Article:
- [00:02:52.36] And I don't know if you've ever lived in the Midwest, but the wind, and it was a dust bowl time. So in the summers, we would go down in the basement. There wasn't any air conditioning, of course, then. And there was a big block of ice in a big wash tub. And we'd put a fan on that. And that would be our air conditioning.
- [00:03:18.09] SPEAKER 1: Gotcha. When you were growing up, how many people lived in the house with you? And what was their relationship to you?
- [00:03:26.18] JOAN DICKSON: Just my parents and my brother and sister.
- [00:03:29.03] SPEAKER 1: All right. What was your family like back then?
- [00:03:35.87] JOAN DICKSON: Very typical. We only had one car. But there was a lot of public transportation, or we walked. Sundays you went to church, then you went for a ride in the car after church. We walked to school. We had an hour for lunch so we could walk home and walk back. We were just a very typical family in Omaha.
- [00:04:14.19] SPEAKER 1: What sort of work did your mother do? I know your father worked for the telephone--
- [00:04:18.00] JOAN DICKSON: My mother didn't work outside the home.
- [00:04:20.15] SPEAKER 1: All right. Gotcha. How would you describe your relationship with each of your other family members?
- [00:04:27.51] JOAN DICKSON: They were really good. I did a lot of things with my father because, apparently, my brother and sister didn't want to. My brother was only 18 months younger, so we were very close. My sister is three years older, and we had to always share a room. And we are so different that we were not really very close.
- [00:04:51.87] SPEAKER 1: Gotcha. What was a typical day like for you when you were growing up?
- [00:05:02.46] JOAN DICKSON: Get up and have breakfast and go to school. And come home for lunch. Go back to school. Come home. They didn't have organized sports then. Play out in the neighborhood. Be in before dark.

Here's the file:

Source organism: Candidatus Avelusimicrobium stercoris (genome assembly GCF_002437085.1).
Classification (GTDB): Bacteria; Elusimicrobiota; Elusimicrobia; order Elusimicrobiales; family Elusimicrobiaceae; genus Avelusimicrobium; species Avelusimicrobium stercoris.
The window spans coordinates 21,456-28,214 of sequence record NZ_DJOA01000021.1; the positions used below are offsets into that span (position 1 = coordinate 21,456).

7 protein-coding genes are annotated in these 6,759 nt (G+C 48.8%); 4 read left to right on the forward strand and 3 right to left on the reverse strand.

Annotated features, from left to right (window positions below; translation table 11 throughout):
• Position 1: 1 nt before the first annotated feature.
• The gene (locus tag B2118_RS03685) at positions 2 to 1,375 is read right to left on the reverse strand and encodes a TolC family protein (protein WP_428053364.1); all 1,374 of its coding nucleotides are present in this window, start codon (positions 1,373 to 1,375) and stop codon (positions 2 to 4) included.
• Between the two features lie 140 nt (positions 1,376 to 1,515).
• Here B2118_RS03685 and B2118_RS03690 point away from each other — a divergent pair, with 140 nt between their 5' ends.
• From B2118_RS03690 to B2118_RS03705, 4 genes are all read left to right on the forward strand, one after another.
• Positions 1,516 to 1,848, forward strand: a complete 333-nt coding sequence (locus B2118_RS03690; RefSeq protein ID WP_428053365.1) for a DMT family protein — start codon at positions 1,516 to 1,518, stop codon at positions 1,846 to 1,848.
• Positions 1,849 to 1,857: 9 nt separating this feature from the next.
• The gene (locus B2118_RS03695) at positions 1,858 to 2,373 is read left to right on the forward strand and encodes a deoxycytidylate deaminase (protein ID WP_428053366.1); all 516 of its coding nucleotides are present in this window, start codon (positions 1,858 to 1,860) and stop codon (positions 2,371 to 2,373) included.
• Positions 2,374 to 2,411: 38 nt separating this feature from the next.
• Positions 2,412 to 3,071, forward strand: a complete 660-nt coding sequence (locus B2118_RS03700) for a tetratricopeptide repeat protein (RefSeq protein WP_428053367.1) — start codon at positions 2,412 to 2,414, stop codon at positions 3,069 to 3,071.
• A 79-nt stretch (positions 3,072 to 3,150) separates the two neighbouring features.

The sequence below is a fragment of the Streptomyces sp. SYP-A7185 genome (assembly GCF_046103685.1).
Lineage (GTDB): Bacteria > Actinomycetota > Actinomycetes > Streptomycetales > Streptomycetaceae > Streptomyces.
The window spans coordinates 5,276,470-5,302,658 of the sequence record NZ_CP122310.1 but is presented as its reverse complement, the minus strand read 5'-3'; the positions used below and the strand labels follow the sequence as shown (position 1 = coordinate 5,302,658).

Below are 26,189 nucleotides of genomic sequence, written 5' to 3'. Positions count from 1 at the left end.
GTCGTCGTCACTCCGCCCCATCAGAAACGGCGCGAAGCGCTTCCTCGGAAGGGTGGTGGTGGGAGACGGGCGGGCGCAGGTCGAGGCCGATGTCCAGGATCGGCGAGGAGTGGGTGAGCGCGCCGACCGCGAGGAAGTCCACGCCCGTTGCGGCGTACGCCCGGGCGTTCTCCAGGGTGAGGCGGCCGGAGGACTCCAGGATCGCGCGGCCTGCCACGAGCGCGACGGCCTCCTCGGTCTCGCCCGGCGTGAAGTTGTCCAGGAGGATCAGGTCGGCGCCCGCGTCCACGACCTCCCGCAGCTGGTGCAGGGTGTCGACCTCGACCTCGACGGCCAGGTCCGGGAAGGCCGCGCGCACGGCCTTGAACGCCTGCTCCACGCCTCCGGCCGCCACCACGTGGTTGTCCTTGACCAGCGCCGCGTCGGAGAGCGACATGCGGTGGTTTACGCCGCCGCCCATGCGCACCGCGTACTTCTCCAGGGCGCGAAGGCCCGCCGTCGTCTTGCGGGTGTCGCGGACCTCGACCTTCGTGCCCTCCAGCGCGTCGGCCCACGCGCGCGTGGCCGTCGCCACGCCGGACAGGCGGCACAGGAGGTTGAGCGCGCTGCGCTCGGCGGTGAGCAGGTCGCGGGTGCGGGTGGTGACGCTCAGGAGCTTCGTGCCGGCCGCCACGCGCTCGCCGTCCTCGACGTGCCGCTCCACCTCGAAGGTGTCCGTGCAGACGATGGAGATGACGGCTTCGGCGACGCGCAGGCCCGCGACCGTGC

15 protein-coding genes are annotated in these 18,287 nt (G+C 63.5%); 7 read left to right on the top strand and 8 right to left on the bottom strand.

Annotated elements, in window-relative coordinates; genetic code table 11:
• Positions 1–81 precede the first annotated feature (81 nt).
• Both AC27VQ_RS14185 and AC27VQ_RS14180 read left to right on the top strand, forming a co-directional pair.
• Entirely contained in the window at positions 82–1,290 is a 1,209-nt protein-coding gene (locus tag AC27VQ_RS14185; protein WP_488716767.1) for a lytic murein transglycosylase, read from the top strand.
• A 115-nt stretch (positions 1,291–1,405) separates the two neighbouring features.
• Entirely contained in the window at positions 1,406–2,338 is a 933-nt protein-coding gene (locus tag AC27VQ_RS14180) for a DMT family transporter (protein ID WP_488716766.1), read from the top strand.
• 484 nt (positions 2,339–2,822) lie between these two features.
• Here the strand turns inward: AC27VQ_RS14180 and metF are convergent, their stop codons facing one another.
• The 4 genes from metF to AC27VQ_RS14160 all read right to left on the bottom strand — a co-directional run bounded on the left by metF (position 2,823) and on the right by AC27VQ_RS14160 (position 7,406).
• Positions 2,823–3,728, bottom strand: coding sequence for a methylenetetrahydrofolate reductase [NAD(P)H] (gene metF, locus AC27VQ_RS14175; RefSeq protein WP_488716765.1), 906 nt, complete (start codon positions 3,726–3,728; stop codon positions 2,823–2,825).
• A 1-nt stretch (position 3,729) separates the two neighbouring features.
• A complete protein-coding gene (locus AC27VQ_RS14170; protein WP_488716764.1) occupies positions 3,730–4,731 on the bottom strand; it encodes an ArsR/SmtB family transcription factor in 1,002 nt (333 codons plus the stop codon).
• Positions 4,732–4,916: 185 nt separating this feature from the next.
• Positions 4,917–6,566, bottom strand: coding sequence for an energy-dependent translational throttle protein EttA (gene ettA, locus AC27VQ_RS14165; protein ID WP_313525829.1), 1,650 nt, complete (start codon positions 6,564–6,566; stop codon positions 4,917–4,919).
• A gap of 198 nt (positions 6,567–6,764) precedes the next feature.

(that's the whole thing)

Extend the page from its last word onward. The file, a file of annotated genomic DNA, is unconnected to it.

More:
- [00:05:18.99] I remember in the summers, we lived on kind of a hill, and when it would rain, we'd put on our bathing suits and lie in the gutter and let the warm rain wash over us. Played a lot of kickball. We played in the street.
- [00:05:39.78] SPEAKER 1: Can you describe the chores or duties you have at the time?
- [00:05:43.29] JOAN DICKSON: We took turns washing the dishes or drying the dishes or setting the table and taking care of our room.
- [00:05:55.71] SPEAKER 1: What were your favorite things to do for fun?
- [00:05:59.37] JOAN DICKSON: Play outside. I didn't like to read. And I didn't like dolls as a child. And I guess I was a tomboy.
- [00:06:08.61] SPEAKER 1: Do you remember any interesting trends or fads or slang words from when you were growing up?
- [00:06:19.65] JOAN DICKSON: Well, when I was in high school-- this still covers high school?
- [00:06:22.80] SPEAKER 1: Yes.
- [00:06:25.07] JOAN DICKSON: It was a great time because our high school dances, we had big bands. And a lot of the big bands came to the theaters. I remember I was in love with Lou Rawls. I sat in the theater in the front row and listened to him sing. And Spike Jones. And we had lots of entertainers that came to the Omaha theaters. And we had lots of dances with good bands. And it was a bobby socks era and the poodle skirt era. So it was just fun.
- [00:07:05.18] SPEAKER 1: Did you have a poodle skirt?
- [00:07:07.20] JOAN DICKSON: I had saddle shoes. And we did the dances where they throw you over their shoulder and between their legs and all that fun stuff.
- [00:07:15.04] SPEAKER 1: That's very neat. Do you remember at that time if something were cool, you know, we use the word cool so much now-- did you guys have a different word for that?